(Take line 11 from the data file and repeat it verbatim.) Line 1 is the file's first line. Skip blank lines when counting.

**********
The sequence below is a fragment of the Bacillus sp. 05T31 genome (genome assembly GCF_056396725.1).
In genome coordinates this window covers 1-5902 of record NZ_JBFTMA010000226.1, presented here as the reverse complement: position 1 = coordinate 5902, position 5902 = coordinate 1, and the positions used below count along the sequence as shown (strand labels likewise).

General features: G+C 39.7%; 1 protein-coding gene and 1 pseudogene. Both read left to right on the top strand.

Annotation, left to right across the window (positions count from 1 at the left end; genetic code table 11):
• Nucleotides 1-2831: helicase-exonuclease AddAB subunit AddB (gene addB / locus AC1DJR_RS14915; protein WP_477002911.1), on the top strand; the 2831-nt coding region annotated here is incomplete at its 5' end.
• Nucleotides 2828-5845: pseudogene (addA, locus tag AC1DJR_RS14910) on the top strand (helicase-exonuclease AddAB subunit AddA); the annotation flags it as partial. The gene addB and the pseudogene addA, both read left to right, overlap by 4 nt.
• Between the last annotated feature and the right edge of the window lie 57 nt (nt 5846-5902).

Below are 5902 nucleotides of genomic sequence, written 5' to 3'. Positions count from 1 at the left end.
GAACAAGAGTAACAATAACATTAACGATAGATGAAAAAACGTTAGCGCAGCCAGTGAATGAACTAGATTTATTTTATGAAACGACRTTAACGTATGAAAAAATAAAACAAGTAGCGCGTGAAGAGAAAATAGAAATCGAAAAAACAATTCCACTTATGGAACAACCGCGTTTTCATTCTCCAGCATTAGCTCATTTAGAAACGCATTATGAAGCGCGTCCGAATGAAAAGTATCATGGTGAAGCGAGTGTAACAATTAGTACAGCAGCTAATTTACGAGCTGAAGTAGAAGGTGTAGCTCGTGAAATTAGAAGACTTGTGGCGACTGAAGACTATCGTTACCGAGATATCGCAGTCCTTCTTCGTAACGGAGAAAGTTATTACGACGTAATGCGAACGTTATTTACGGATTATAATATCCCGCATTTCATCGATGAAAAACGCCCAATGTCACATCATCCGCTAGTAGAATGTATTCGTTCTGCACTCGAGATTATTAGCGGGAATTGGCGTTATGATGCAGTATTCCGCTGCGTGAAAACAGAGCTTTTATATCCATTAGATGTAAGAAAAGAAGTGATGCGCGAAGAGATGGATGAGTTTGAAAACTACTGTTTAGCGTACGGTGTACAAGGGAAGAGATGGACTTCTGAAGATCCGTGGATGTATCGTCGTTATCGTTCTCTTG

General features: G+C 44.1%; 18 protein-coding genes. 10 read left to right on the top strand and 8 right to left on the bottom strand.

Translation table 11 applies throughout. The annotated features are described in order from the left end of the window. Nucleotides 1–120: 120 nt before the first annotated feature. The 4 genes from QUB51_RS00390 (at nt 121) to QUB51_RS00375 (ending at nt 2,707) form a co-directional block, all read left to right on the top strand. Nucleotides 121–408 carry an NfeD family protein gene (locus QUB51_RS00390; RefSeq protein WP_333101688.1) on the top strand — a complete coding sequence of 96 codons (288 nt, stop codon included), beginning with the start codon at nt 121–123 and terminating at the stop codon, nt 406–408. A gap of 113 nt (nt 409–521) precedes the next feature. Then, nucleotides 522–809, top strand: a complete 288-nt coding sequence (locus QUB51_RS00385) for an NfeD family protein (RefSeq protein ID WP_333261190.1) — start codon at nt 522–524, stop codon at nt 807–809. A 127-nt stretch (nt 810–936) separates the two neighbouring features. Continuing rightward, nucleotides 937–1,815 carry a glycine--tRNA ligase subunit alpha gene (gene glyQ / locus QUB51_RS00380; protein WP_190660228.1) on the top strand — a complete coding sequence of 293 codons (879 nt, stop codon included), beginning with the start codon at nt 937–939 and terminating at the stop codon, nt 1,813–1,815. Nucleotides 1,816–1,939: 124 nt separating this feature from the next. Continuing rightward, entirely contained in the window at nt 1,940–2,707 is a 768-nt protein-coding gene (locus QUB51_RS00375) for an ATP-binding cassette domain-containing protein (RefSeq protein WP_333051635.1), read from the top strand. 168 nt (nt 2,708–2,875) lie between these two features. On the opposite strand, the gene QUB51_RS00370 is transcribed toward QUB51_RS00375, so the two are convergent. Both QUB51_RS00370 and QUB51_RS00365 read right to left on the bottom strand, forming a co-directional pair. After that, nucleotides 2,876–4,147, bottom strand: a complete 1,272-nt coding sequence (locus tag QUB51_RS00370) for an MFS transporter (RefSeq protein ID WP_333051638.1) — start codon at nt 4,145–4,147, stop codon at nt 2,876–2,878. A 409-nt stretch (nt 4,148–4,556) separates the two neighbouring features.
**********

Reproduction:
Translation table 11 applies throughout. The annotated features are described in order from the left end of the window. Nucleotides 1–120: 120 nt before the first annotated feature. The 4 genes from QUB51_RS00390 (at nt 121) to QUB51_RS00375 (ending at nt 2,707) form a co-directional block, all read left to right on the top strand. Nucleotides 121–408 carry an NfeD family protein gene (locus QUB51_RS00390; RefSeq protein WP_333101688.1) on the top strand — a complete coding sequence of 96 codons (288 nt, stop codon included), beginning with the start codon at nt 121–123 and terminating at the stop codon, nt 406–408. A gap of 113 nt (nt 409–521) precedes the next feature. Then, nucleotides 522–809, top strand: a complete 288-nt coding sequence (locus QUB51_RS00385) for an NfeD family protein (RefSeq protein ID WP_333261190.1) — start codon at nt 522–524, stop codon at nt 807–809. A 127-nt stretch (nt 810–936) separates the two neighbouring features. Continuing rightward, nucleotides 937–1,815 carry a glycine--tRNA ligase subunit alpha gene (gene glyQ / locus QUB51_RS00380; protein WP_190660228.1) on the top strand — a complete coding sequence of 293 codons (879 nt, stop codon included), beginning with the start codon at nt 937–939 and terminating at the stop codon, nt 1,813–1,815. Nucleotides 1,816–1,939: 124 nt separating this feature from the next. Continuing rightward, entirely contained in the window at nt 1,940–2,707 is a 768-nt protein-coding gene (locus QUB51_RS00375) for an ATP-binding cassette domain-containing protein (RefSeq protein WP_333051635.1), read from the top strand. 168 nt (nt 2,708–2,875) lie between these two features. On the opposite strand, the gene QUB51_RS00370 is transcribed toward QUB51_RS00375, so the two are convergent. Both QUB51_RS00370 and QUB51_RS00365 read right to left on the bottom strand, forming a co-directional pair. After that, nucleotides 2,876–4,147, bottom strand: a complete 1,272-nt coding sequence (locus tag QUB51_RS00370) for an MFS transporter (RefSeq protein ID WP_333051638.1) — start codon at nt 4,145–4,147, stop codon at nt 2,876–2,878. A 409-nt stretch (nt 4,148–4,556) separates the two neighbouring features.